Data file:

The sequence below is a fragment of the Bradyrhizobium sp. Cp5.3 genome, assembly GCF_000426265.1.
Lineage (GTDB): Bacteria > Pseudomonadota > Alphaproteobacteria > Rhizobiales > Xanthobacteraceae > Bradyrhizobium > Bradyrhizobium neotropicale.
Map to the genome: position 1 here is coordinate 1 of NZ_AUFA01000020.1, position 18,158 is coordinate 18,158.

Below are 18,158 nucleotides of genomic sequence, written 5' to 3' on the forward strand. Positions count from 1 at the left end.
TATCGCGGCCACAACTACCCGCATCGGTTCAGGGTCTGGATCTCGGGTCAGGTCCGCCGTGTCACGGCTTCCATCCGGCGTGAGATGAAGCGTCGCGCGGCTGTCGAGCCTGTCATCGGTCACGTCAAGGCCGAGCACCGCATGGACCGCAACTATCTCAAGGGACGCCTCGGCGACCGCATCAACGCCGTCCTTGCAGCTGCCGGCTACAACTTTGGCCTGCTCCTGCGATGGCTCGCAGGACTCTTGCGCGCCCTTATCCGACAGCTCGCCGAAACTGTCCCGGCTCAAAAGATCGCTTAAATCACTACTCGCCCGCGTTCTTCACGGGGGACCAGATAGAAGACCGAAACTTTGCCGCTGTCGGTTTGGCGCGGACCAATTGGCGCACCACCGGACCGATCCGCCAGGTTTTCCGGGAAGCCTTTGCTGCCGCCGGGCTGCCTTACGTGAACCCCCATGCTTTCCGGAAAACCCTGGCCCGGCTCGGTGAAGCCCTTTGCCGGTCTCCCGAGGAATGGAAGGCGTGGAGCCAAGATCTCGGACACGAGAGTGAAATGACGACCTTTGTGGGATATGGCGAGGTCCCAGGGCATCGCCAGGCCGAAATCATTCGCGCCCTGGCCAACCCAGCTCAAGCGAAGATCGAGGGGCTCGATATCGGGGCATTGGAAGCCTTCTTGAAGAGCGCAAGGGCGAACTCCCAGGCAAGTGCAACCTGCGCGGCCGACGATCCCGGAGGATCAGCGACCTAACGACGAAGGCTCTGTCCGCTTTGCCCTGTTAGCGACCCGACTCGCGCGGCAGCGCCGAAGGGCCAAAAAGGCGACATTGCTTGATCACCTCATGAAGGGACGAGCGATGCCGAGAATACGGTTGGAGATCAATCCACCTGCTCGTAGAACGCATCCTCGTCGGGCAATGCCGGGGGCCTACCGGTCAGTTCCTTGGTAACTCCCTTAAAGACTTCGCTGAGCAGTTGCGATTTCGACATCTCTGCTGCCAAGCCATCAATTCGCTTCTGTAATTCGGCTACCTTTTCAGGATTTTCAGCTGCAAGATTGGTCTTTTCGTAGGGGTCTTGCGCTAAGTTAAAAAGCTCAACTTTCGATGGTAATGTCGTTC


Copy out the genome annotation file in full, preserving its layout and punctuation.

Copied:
The sequence below is a fragment of the Bradyrhizobium sp. Cp5.3 genome, assembly GCF_000426265.1.
Lineage (GTDB): Bacteria > Pseudomonadota > Alphaproteobacteria > Rhizobiales > Xanthobacteraceae > Bradyrhizobium > Bradyrhizobium neotropicale.
Map to the genome: position 1 here is coordinate 1 of NZ_AUFA01000020.1, position 18,158 is coordinate 18,158.

Below are 18,158 nucleotides of genomic sequence, written 5' to 3' on the forward strand. Positions count from 1 at the left end.
TATCGCGGCCACAACTACCCGCATCGGTTCAGGGTCTGGATCTCGGGTCAGGTCCGCCGTGTCACGGCTTCCATCCGGCGTGAGATGAAGCGTCGCGCGGCTGTCGAGCCTGTCATCGGTCACGTCAAGGCCGAGCACCGCATGGACCGCAACTATCTCAAGGGACGCCTCGGCGACCGCATCAACGCCGTCCTTGCAGCTGCCGGCTACAACTTTGGCCTGCTCCTGCGATGGCTCGCAGGACTCTTGCGCGCCCTTATCCGACAGCTCGCCGAAACTGTCCCGGCTCAAAAGATCGCTTAAATCACTACTCGCCCGCGTTCTTCACGGGGGACCAGATAGAAGACCGAAACTTTGCCGCTGTCGGTTTGGCGCGGACCAATTGGCGCACCACCGGACCGATCCGCCAGGTTTTCCGGGAAGCCTTTGCTGCCGCCGGGCTGCCTTACGTGAACCCCCATGCTTTCCGGAAAACCCTGGCCCGGCTCGGTGAAGCCCTTTGCCGGTCTCCCGAGGAATGGAAGGCGTGGAGCCAAGATCTCGGACACGAGAGTGAAATGACGACCTTTGTGGGATATGGCGAGGTCCCAGGGCATCGCCAGGCCGAAATCATTCGCGCCCTGGCCAACCCAGCTCAAGCGAAGATCGAGGGGCTCGATATCGGGGCATTGGAAGCCTTCTTGAAGAGCGCAAGGGCGAACTCCCAGGCAAGTGCAACCTGCGCGGCCGACGATCCCGGAGGATCAGCGACCTAACGACGAAGGCTCTGTCCGCTTTGCCCTGTTAGCGACCCGACTCGCGCGGCAGCGCCGAAGGGCCAAAAAGGCGACATTGCTTGATCACCTCATGAAGGGACGAGCGATGCCGAGAATACGGTTGGAGATCAATCCACCTGCTCGTAGAACGCATCCTCGTCGGGCAATGCCGGGGGCCTACCGGTCAGTTCCTTGGTAACTCCCTTAAAGACTTCGCTGAGCAGTTGCGATTTCGACATCTCTGCTGCCAAGCCATCAATTCGCTTCTGTAATTCGGCTACCTTTTCAGGATTTTCAGCTGCAAGATTGGTCTTTTCGTAGGGGTCTTGCGCTAAGTTAAAAAGCTCAACTTTCGATGGTAATGTCGTTC